The Shepherd and The Sheep

A Shepherd put his cloak on the ground and shook acorns on it for his sheep. The sheep ate the acorns and tore the cloak. Shepherd was not happy.

An appetite blinds men to their surrounds.

Townsend VersionTownsend version

A shepherd driving his Sheep to a wood, saw an oak of unusual size full of acorns, and spreading his cloak under the branches, he climbed up into the tree and shook them down. The Sheep eating the acorns inadvertently frayed and tore the cloak. When the Shepherd came down and saw what was done, he said, “O you most ungrateful creatures! You provide wool to make garments for all other men, but you destroy the clothes of him who feeds you.”

L'Estrange VersionL’Estrange version

In old time when sheep fed like hogs upon acorns, a shepherd drove his flock into a little oak-wood, spread his coat under a tree, and up he went to shake ’em down some mast. The sheep were so keen upon the acorns, that they gobbled up now and then a piece of the coat along with ’em. When the shepherd took notice of it: What a company of ungrateful wretches are you, says he, that cloath all other people that have no relation to you, and yet strip your master, that gives ye both food and protection!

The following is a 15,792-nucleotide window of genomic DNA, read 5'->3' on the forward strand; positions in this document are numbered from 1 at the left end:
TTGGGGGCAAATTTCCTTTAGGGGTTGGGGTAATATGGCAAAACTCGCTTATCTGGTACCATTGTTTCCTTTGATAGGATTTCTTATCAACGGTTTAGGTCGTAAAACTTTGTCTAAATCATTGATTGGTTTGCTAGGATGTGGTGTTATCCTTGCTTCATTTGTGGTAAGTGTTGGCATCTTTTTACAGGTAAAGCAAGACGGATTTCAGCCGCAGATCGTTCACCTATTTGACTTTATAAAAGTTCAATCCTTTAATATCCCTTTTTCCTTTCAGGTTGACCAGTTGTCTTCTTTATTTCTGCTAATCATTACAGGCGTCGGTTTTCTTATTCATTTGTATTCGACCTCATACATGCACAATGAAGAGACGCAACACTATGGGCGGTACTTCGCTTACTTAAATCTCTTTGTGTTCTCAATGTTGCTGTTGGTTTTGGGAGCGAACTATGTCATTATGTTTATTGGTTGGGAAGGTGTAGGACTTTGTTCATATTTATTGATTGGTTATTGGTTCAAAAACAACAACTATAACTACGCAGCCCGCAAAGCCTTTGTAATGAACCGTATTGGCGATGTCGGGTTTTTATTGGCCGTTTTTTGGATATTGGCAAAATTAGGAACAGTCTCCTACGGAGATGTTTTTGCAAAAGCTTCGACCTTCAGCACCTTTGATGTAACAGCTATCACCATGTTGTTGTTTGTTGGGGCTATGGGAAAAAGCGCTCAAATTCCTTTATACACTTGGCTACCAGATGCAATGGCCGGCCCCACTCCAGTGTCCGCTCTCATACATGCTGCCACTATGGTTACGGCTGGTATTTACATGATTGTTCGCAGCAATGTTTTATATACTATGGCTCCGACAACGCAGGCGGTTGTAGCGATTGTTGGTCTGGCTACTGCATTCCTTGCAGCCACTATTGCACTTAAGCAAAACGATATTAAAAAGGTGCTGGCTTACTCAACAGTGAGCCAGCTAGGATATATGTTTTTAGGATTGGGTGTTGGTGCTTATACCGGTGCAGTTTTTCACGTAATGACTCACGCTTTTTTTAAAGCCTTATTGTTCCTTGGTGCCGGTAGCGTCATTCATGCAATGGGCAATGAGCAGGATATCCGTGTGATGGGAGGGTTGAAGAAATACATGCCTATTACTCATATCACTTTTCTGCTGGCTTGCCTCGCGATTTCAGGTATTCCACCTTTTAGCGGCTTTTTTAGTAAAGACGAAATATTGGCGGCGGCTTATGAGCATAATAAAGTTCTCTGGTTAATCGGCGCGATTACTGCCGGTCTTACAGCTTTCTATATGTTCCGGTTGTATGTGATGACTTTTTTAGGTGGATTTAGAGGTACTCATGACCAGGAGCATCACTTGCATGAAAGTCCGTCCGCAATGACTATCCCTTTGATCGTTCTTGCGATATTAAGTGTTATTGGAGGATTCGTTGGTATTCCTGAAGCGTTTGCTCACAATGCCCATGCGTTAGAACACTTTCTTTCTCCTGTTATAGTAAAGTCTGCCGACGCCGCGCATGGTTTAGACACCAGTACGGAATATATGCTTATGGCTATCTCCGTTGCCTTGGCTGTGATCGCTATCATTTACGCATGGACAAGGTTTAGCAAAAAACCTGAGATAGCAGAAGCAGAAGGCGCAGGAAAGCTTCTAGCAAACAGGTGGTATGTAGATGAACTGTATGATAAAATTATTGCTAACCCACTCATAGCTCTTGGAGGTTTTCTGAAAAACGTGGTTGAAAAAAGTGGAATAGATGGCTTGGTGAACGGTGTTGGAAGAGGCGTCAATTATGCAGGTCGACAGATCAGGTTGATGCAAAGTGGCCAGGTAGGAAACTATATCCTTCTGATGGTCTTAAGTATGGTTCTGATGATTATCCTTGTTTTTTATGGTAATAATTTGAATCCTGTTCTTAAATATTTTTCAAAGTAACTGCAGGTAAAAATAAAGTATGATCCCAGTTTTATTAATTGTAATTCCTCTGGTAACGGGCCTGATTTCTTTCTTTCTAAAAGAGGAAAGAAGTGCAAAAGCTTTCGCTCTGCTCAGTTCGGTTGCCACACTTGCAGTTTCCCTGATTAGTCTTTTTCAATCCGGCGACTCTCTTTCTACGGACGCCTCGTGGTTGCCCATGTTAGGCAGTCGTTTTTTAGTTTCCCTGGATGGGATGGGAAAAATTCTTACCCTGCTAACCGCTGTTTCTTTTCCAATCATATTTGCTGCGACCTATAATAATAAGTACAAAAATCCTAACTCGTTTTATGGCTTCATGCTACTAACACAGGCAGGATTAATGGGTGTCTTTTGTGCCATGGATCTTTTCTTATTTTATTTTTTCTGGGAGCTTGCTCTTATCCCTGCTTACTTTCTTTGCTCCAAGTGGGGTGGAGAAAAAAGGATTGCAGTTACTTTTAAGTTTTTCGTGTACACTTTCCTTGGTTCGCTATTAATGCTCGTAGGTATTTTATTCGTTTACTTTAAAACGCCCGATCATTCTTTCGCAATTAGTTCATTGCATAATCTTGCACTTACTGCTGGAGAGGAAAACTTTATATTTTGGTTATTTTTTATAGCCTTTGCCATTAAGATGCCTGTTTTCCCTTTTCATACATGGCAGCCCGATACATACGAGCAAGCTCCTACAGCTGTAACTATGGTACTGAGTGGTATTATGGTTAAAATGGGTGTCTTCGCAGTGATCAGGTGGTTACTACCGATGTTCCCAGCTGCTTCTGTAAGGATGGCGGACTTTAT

The belly has no ears; and a ravenous appetite guttles up whatever is before it, without any regard either to things or persons.

1001Pastor, Vestis Eius, et Oves

Egerat pastor oves in quercetum ibi, strato sub arbore vestimento suo, conscendit illam et decutere coepit glandes. Ad quas accurrentes oves, dum illas mandunt, etiam vestem pastoris dilacerant. Qui, cum de arbore postea descendisset et cognovisset damnum quod interea fecerant, “Improbissimae,” inquit, “animantes! Vos aliis ad vestitum lanam suppeditatis; mihi vero, qui vos pasco, meam vestem diripuistis.”

Perry #208